Special Place in the Home

Special Place in the Home

Welcome back!  I really hoped you enjoyed yesterdays blog and found the emotion wheel useful.  It is something the Children’s Team use daily in their work with parents and they seem to really like it – last week one of our parents said that identifying how she is feeling at the start of the day helped her to cope with the rest of the day.  She said

‘If I feel worried or anxious in the mornings I know that I need to take extra care of myself during the day’.

We love this!  And so true!

I hope you managed to find time to talk to your child about Covid-19.  It’s really important that we talk openly with our children and use age-appropriate props to help us do this safely.  It’s also really important to know that THIS WON’T LAST FOREVER – it will pass, and we will do fun things outside with our friends again.

So, you survived Monday!  Well done.

One of the things that I am really missing is seeing my friends and family – we know that ‘being connected’ is really important for our mental health and emotional wellbeing.  Having close positive relationships gives us a purpose and a sense of belonging.  During this lockdown many of the ways we are usually connected to people – friends, family, work colleagues, school chums – have changed beyond all recognition.

As adults, we can make sense of it to a certain extent – but our children will find it harder to understand.  They cannot play with their friends, or celebrate their birthday as they would like to or play in a football match, and this is upsetting.

So today, I am going to show you a great exercise that is used regularly by the Children’s Team to help you child when they do get upset or feel overwhelmed.  We can’t change the fact that we’re going to be stuck indoors for a while so this exercise will help create a sense of safety in your home when things feel tough for your child.

Ask your child to think about their special place in the home.

  • Do they have a room of their own or a favourite space in the house?
  • Do they like to be in the garden if the weather’s ok, or the garden shed?
  • Get them to tell you why they like it and if it makes them feel safe – is it because it’s private or with people?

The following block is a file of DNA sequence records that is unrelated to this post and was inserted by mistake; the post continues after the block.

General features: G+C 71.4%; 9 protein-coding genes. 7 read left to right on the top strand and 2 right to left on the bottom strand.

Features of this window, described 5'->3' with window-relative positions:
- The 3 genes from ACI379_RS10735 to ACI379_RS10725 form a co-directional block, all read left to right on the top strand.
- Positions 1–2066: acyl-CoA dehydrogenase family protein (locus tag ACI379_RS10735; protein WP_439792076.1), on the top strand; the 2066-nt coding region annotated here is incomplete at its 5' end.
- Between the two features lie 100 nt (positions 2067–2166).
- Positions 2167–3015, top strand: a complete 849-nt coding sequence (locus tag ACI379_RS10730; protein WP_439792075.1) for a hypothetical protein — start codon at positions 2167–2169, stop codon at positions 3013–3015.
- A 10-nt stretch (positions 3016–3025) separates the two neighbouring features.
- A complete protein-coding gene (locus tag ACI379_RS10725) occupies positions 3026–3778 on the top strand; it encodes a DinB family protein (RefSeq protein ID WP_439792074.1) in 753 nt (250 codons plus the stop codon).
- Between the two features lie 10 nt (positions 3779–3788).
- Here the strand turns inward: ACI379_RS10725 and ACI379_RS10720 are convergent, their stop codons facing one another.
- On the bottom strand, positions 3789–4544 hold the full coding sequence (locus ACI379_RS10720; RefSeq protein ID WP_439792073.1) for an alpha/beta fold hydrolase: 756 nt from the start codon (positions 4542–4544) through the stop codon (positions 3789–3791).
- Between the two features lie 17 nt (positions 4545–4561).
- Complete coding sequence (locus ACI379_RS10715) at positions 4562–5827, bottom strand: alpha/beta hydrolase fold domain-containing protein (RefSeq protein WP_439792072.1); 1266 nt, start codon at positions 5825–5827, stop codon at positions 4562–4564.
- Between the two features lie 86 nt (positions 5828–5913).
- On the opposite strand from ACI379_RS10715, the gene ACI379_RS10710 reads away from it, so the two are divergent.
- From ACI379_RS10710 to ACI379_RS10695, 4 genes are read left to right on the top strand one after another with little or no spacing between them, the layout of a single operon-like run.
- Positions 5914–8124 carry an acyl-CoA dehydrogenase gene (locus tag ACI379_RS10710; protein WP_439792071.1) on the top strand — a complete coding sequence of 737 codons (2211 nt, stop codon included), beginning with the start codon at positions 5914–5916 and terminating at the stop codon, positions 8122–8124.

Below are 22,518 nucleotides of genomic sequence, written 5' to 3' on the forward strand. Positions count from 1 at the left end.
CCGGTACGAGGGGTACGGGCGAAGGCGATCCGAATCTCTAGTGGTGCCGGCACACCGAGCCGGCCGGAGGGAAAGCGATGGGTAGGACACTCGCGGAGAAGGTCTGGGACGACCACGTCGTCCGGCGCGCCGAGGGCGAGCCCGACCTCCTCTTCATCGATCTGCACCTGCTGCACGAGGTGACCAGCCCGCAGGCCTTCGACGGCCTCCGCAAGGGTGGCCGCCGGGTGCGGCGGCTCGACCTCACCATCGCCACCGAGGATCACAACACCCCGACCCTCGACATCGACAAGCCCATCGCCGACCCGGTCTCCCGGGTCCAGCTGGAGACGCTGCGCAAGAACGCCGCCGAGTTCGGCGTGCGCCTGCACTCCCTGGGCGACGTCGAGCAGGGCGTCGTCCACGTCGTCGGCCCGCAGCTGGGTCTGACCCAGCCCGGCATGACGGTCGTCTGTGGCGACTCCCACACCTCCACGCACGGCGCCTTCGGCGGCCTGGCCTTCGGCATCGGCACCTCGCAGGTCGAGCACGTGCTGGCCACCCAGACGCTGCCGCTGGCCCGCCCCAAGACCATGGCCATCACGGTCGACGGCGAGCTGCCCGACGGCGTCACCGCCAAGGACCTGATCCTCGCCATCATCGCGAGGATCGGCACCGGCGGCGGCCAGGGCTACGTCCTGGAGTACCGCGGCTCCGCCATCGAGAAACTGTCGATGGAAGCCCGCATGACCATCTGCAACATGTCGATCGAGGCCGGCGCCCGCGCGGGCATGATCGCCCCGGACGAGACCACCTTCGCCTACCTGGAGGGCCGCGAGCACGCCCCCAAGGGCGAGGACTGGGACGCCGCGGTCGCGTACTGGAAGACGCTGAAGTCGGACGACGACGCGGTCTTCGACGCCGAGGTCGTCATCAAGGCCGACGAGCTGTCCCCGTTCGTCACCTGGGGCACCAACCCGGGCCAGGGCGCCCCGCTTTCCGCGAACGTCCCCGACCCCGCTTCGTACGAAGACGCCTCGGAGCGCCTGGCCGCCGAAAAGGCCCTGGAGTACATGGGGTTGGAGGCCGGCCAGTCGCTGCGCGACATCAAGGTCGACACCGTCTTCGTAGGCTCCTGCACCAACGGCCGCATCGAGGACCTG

• Do they like it to feel closed in?  Dark or light?
  • Do they like their toys in there or things to cuddle?
  • Is it sunny and warm?
  • Do they like to have their snacks in there?

If your child doesn’t identify anywhere, ask them if they would like to make a special safe space – this is something you can create together and talk about why it is safe.

Then have a conversation with you child about how you can keep it safe and what it means if your child goes there during the day.

Think about your own space too – it might be your bedroom, the bath, a spot in the garden – anywhere where you feel you can have some peace surrounded by objects you like and things that bring you comfort.

Talk to your child about why this space is important to each of you – do you want to be alone?  Does this mean your child needs a cuddle and reassurance?

Our practitioners love this exercise – they encourage children to then create that safe space in their mind and go to this place when they feel they need to feel safe.  This really helps those children who may be spending some time with both parents – it’s something that stays with them all the time and they can use wherever they are.

Give it a go…!  I taught this to my children some time ago when they were having friendship issues in school and all they wanted to do was run home – they found if they went to their safe space in their mind to get ‘grounded’ again, they could manage with the rest of their day – now, as young adults, they still use this technique

So just before I sign off for today, I wanted to mention meditation.  Have you tried it?  Some schools are using guided meditation with their young learners as a calm down technique – it’s also really beneficial for adults too and is something I encourage the Children’s Team to do themselves every day.  I know life is busy and to do lists seem endless, but while we have some time on our hands – give it a go….

You could do the meditation with your child in their safe space.  Here’s a link to Rainbow Waterfall Peaceout – great stuff!

These exercises can really help when your child becomes overwhelmed and you seem at a loss as to how to help them – if you create the safe space while your child is calm and you both feel ‘connected’ you will have a ‘go to’ strategy for when calm and connection goes out of the window – which is does!  But is WILL return.  Good luck.

Tomorrow we are going to talk through our fight, flight, freeze response but in the meantime here are some other activities to help keep you connected to your child:-

  • Play hide and seek
  • Paint each other’s faces
  • Play catch (this is really good for calming)
  • Do a puzzle
  • Give your child a piggy back

Have a great day.

Share Your Story With Us

Have we worked with or alongside you? Be among other survivors who have shared their valued and powerful stories

Share Your Story
No items found.